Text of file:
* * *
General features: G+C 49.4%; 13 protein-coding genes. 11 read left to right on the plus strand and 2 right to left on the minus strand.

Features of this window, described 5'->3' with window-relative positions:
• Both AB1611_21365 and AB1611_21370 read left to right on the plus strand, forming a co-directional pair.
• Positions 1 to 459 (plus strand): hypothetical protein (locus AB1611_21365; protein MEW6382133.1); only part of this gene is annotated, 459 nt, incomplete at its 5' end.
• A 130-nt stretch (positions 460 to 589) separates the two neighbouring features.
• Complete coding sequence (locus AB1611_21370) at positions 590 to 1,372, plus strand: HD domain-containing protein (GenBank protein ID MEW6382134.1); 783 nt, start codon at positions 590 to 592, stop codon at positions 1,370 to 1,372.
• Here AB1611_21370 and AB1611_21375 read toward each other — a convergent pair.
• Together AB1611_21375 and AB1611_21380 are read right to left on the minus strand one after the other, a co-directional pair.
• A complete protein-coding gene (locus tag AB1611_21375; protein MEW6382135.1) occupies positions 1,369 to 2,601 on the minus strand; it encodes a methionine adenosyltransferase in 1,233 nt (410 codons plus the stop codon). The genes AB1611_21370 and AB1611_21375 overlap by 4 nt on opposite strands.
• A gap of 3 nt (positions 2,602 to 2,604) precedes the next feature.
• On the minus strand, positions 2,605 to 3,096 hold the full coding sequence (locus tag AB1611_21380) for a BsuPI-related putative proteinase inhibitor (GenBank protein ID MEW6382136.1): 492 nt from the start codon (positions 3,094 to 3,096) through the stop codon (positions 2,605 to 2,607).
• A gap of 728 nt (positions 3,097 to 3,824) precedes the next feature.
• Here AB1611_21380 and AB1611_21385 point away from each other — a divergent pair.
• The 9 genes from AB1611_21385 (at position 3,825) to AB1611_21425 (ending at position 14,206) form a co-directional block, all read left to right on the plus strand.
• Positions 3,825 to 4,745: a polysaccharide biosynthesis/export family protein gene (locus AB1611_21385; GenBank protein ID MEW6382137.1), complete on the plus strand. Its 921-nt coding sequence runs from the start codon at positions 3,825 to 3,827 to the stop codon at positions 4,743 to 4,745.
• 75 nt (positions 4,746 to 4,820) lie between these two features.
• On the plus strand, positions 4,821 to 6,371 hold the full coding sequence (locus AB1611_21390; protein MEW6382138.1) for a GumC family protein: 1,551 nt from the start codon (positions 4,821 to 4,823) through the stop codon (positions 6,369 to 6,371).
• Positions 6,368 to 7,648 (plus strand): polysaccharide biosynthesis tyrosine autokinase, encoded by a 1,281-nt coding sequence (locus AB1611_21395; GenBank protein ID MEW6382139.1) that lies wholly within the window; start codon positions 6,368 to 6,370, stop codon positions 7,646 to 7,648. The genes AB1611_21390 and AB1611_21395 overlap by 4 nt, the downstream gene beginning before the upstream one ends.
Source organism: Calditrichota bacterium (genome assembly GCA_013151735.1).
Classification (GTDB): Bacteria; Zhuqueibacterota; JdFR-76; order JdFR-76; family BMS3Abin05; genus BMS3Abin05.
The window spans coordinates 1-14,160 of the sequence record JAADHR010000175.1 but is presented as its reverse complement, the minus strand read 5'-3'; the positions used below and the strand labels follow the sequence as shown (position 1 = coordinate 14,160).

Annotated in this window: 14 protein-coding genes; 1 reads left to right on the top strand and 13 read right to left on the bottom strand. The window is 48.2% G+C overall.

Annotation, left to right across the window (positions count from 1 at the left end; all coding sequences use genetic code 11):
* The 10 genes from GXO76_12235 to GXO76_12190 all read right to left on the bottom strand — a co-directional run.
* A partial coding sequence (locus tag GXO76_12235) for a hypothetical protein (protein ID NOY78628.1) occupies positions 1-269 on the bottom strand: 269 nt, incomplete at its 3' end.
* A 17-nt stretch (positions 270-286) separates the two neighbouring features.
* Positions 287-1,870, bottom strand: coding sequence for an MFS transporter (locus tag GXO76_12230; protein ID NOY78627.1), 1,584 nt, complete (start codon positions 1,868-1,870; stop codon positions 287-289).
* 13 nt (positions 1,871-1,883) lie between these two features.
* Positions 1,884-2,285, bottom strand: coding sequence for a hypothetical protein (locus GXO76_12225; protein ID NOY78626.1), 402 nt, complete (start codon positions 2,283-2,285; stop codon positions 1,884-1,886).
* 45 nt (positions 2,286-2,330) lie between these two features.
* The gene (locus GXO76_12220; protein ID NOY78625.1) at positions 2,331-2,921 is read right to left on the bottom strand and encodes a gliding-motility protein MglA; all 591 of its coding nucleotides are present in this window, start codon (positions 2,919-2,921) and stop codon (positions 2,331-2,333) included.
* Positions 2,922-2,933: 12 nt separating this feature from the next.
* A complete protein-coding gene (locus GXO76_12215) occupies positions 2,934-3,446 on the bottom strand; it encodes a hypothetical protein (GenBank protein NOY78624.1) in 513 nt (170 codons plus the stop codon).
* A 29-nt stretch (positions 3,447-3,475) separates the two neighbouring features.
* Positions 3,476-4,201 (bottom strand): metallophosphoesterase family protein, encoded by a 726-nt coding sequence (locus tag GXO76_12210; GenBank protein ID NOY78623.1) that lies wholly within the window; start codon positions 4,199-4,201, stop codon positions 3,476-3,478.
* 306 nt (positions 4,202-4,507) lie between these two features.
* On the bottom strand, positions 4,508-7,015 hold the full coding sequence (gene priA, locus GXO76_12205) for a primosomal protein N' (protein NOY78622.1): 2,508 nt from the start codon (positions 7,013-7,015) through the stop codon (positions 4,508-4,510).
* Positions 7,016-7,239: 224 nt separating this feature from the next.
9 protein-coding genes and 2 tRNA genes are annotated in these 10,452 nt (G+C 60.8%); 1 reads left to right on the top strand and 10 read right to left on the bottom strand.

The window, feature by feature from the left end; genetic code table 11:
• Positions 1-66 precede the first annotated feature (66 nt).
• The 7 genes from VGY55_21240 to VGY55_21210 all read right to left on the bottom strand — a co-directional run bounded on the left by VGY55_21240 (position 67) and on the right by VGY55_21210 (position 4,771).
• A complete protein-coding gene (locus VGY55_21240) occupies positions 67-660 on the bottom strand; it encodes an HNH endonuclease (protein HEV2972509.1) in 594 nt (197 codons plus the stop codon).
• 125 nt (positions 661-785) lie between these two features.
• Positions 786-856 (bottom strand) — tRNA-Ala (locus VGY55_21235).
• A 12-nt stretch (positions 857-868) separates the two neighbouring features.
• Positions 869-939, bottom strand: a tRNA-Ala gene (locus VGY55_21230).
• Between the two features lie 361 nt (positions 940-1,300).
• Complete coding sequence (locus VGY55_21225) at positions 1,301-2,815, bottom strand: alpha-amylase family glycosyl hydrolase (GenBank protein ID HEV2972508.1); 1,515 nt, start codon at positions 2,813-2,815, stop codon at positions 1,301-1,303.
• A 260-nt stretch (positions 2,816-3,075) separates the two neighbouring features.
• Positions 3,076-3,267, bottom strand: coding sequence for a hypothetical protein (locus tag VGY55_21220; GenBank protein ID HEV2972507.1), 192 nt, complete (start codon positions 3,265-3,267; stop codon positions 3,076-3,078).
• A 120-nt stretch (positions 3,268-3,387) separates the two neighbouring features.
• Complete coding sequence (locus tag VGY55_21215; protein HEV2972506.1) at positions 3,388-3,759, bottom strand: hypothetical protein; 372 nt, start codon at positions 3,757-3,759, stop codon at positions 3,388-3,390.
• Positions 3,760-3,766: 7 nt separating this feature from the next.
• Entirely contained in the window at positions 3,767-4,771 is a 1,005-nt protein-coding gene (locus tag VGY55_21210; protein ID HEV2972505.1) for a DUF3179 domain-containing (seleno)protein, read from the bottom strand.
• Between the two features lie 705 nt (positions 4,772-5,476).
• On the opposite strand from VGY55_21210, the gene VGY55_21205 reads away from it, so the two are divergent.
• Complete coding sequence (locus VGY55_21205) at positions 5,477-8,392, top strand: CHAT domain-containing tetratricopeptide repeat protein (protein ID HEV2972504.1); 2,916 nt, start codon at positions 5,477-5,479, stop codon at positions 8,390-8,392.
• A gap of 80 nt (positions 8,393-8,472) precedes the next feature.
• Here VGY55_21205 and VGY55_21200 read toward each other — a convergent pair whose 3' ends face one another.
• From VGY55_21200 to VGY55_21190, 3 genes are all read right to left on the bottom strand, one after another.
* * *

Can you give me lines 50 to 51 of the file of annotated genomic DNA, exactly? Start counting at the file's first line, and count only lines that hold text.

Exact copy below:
• A 260-nt stretch (positions 2,816-3,075) separates the two neighbouring features.
• Positions 3,076-3,267, bottom strand: coding sequence for a hypothetical protein (locus tag VGY55_21220; GenBank protein ID HEV2972507.1), 192 nt, complete (start codon positions 3,265-3,267; stop codon positions 3,076-3,078).